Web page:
Application of the TBAB-catalyzed protocol on glucoside 3 gave product 26 in high yield within a few minutes (Scheme 1, reaction 1). The method proved also applicable to glucosamine hydrochloride, although in this case a higher excess of pyridine was needed for the conversion to occur (Scheme 1, reaction 2). Consistent with previous literature reports [68-72], silylation left unaltered the amino functionality which could be protected in situ with a Troc group without isolation of 27 , as shown in the one-pot, two-step sequence in Scheme 1, reaction 3.
Owing to the importance of the one-pot functional diversification of carbohydrates in modern organic synthesis [62-67,73-76], the scope of the solvent-free silylation approaches herein introduced was next extended to the development of fully solvent-free one-pot sequences leading to the sequential alkylation/silylation of saccharide polyols with high regiocontrol. For this purpose, we tried to combine the previously reported tin-catalyzed procedure for benzylation/allylation of saccharide secondary alcohols  with the present protocol for silylation of primary alcohols. Some experiments were carried out on methyl mannoside (1) in order to establish which order of steps (alkylation/silylation or the reverse sequence) might be higher yielding. Initial experiments indicated that the silylation step was not apparently effective when performed after the tin-catalyzed 3-O-benzylation of mannoside (1, Table 4, entry 1). A competitive reaction of residual benzyl bromide from the first step with pyridine may account for this result. Indeed, on repeating the experiment suitably increasing the amount of pyridine in the second step (from 2.2 to 5 equivalents), the desired product 29 was obtained in a satisfying 61% yield within a few hours (Table 4, entry 2). It should be outlined that this result is especially relevant taking into account that the solvent-free 3-O-benzylation alone (the first step of the sequence) occurs in a comparable yield under tin catalysis . The reverse protection sequence (6-O-silylation/3-O-benzylation) was found to be less effective in terms of yields, apparently because of the partial loss of the TBDMS group in the second step where relatively forced thermal conditions are needed (Table 4, entry 3). This latter one-pot sequence was instead much more rewarding when the more robust TBDPS group was installed first (Table 4, entries 5 and 6). Interestingly, this latter group was satisfyingly stable under the especially forced conditions (a reaction temperature of 90 °C) required to carry out the tin-mediated 2-O-benzylation of a gluco-substrate (Table 4, entry 6). In addition, the TBDPS installation also proceeded in satisfying yields after a preliminary allylation (Table 4, entry 4) or benzylation step (Table 4, entry 8).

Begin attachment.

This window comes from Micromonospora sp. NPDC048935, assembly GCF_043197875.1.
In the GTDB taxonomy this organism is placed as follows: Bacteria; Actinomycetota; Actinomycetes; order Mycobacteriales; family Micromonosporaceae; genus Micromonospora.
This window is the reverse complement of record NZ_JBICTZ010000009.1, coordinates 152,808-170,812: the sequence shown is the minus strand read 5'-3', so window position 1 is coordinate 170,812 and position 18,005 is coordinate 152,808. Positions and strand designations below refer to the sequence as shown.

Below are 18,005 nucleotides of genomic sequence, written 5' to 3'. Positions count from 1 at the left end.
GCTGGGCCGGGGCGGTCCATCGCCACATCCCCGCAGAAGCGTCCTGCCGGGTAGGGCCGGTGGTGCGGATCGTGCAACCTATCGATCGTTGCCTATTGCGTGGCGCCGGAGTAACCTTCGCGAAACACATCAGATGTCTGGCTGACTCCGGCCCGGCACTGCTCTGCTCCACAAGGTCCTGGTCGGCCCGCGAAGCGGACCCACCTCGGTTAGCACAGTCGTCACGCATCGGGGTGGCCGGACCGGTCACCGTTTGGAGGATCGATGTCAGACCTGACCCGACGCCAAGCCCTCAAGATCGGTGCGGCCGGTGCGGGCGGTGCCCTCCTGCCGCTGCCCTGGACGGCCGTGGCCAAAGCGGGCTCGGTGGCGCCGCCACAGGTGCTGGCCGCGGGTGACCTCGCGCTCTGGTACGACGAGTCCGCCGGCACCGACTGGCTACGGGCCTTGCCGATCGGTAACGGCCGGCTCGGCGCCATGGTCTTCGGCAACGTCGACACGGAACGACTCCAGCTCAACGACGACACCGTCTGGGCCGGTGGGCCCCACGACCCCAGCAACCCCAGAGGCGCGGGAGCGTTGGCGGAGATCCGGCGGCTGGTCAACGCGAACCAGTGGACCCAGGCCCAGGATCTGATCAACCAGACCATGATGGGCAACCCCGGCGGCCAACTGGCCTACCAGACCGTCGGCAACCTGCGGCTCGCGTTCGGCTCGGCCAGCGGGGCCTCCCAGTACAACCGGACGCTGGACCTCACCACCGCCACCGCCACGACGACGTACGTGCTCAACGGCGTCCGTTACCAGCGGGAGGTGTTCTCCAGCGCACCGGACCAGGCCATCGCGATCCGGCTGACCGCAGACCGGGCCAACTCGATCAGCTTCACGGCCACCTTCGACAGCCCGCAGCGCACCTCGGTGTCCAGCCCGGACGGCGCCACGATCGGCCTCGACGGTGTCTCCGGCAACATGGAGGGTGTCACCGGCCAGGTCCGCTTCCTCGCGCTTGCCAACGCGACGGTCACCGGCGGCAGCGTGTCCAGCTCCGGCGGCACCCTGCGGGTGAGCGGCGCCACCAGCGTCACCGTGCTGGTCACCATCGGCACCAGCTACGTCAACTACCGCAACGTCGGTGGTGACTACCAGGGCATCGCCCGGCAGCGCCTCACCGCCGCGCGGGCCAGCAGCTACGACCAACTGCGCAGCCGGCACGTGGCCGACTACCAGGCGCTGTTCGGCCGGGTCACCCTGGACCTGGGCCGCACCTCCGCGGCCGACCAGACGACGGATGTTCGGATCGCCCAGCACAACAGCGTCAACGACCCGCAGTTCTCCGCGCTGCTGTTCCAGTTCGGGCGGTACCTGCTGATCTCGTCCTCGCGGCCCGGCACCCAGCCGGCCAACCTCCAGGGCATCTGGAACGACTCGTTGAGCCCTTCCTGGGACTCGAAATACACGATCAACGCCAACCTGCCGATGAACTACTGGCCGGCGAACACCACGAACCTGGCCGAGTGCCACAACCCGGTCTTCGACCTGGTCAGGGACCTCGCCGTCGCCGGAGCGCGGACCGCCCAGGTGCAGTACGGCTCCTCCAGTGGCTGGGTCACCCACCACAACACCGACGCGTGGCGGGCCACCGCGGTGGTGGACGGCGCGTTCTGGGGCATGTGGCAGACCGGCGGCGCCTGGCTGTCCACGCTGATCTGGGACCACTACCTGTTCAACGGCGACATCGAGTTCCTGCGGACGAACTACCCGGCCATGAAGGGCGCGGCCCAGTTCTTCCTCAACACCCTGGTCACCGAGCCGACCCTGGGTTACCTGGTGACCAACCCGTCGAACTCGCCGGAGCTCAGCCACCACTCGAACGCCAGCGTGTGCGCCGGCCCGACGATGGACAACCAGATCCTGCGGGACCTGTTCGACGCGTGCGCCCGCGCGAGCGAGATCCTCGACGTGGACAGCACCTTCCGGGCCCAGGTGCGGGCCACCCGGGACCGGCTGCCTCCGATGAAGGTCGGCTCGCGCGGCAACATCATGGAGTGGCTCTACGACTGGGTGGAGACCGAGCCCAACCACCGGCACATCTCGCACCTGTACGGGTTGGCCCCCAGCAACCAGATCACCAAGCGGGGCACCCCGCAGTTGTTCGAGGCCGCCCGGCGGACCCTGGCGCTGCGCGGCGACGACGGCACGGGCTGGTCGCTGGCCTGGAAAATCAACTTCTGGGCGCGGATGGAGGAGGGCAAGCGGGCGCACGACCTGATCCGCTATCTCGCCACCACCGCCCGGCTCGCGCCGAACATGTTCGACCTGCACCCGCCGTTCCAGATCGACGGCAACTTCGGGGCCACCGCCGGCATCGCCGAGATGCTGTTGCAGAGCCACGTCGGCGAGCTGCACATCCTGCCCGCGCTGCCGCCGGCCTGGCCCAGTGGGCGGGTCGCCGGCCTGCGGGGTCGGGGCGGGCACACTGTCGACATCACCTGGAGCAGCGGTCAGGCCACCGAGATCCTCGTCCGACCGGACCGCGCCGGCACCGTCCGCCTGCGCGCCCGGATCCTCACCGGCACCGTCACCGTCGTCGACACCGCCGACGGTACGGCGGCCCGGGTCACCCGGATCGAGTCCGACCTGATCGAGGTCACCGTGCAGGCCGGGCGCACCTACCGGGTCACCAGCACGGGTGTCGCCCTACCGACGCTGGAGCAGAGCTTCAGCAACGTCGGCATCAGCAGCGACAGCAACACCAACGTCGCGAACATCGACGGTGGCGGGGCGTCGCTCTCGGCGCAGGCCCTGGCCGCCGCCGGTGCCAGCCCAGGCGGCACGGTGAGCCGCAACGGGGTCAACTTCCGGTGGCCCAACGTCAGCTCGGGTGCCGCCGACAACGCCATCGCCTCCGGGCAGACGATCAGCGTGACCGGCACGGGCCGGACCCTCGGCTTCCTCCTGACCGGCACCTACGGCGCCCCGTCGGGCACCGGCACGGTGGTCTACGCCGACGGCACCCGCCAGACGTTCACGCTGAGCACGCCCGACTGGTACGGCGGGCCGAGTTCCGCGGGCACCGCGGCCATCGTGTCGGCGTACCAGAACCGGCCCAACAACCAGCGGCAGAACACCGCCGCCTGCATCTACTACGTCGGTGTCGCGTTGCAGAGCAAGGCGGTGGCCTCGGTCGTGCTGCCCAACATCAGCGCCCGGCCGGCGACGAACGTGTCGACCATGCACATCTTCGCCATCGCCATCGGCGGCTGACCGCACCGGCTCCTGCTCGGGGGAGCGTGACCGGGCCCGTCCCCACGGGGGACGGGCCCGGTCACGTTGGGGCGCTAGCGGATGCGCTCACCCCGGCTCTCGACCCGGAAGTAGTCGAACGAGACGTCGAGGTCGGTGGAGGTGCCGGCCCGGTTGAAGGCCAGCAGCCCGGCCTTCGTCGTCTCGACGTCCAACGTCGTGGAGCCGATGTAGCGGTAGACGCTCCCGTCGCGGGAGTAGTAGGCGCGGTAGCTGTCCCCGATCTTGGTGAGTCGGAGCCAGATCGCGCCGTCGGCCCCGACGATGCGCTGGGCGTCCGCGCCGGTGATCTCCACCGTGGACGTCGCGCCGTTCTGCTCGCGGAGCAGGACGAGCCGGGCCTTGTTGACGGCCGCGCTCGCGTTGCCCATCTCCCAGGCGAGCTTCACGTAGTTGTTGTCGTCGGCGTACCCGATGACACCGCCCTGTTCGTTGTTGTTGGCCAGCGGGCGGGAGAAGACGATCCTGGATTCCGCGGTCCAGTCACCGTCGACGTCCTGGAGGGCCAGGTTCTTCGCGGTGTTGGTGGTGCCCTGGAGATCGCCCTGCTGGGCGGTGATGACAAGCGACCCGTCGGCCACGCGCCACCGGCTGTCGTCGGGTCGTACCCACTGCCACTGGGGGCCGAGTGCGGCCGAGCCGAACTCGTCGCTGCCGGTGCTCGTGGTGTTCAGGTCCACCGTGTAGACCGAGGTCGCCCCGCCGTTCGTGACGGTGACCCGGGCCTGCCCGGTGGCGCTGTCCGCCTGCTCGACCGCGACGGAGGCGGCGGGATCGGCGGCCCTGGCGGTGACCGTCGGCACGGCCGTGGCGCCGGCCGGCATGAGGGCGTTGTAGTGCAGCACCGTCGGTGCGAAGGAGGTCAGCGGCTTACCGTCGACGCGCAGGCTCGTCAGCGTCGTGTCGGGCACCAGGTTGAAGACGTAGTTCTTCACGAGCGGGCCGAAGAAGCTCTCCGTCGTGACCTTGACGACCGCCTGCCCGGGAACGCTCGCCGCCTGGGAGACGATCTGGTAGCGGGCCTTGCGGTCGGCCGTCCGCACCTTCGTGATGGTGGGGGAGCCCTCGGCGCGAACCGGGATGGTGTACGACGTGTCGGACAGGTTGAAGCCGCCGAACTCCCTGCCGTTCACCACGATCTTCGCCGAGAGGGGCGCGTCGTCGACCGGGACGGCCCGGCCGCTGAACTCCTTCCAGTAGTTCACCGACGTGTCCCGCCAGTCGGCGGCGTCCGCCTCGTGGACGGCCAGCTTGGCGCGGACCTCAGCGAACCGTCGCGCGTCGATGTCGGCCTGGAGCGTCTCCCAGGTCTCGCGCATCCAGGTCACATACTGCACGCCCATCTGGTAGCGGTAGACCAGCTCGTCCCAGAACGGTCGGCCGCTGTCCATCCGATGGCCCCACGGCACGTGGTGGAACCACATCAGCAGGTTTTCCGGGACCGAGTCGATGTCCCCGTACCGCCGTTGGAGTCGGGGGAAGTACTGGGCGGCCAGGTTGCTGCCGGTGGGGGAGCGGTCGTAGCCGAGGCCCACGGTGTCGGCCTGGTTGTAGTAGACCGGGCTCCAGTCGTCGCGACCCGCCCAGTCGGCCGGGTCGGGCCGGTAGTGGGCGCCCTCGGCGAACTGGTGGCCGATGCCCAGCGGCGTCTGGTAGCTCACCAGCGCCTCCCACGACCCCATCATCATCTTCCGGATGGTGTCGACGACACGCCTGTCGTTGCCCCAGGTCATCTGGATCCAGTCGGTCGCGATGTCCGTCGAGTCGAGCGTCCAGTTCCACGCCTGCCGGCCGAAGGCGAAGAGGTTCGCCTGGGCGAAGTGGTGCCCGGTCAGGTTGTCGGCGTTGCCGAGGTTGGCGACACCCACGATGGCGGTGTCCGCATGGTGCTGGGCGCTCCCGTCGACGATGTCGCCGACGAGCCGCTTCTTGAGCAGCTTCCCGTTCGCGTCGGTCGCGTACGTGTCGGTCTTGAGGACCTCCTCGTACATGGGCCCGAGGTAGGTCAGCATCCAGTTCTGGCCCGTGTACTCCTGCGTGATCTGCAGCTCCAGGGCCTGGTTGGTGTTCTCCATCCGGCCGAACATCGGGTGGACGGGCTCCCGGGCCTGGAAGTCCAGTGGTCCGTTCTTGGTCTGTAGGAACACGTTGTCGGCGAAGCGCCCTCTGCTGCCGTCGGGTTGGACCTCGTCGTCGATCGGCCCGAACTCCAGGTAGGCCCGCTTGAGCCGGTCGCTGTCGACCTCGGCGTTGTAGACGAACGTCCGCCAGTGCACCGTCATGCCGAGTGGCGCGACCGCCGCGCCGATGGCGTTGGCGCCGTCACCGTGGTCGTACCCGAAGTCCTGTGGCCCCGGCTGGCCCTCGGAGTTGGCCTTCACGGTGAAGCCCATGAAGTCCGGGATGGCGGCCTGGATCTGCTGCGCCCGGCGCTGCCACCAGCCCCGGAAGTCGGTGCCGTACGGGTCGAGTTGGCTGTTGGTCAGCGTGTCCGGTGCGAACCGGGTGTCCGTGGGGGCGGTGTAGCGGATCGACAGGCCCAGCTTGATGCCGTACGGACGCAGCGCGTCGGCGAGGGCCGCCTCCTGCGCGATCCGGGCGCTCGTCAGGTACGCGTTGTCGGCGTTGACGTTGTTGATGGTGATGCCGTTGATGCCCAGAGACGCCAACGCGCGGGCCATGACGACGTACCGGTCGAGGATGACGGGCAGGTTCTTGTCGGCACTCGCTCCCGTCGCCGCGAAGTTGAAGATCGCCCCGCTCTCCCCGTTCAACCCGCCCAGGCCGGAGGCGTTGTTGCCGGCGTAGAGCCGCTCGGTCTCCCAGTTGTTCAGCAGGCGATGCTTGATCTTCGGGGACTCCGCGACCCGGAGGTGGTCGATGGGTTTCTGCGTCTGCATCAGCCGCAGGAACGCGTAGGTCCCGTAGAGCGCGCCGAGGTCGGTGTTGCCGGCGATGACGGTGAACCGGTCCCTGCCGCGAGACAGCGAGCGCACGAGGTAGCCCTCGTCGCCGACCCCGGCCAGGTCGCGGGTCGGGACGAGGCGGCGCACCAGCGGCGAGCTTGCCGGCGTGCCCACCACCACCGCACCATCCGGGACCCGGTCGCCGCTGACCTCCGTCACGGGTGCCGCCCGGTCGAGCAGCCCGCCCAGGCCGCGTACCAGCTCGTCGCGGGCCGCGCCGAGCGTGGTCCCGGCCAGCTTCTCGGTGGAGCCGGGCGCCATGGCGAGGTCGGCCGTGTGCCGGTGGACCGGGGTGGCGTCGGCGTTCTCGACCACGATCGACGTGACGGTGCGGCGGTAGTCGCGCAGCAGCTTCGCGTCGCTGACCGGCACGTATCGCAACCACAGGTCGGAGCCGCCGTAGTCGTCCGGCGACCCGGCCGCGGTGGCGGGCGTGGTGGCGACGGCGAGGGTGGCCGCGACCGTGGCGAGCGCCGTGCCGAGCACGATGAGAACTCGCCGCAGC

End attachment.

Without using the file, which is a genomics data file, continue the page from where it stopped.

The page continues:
Table 4: One-pot, regioselective protection of sugar polyols with silyl and alkyl groupsa.
|Entry||Substrate||First step conditions (equiv)||Second step conditions (equiv)||Product, isolated yield|
|1||1||DIPEA (2.5), Bu2SnO (0.1), TBAB (0.3), BnBr (4), 70 °C, 3.5 h||pyridine (2.2), TBDMSCl (2.0), rt, 3 h||low silylation yields|
|2||1||DIPEA (2.5), Bu2SnO (0.1), TBAB (0.3), BnBr (4), 70 °C, 3.5 h||pyridine (5.0), TBDMSCl (2.0), rt, 3 h||
|3||1||pyridine (2.2), TBDMSCl (1.1), TBAB (0.3), rt, 1.5 h||DIPEA (3.5), Bu2SnO (0.1), BnBr (5.5), 70 °C, 4.5 h||29, 39%|
|4||1||DIPEA (4), Bu2SnO (0.1), TBAB (0.3), AllBr (8), 90 °C, 3.5 h||pyridine (5.0), TBDPSCl (1.5), rt, 3.5 h||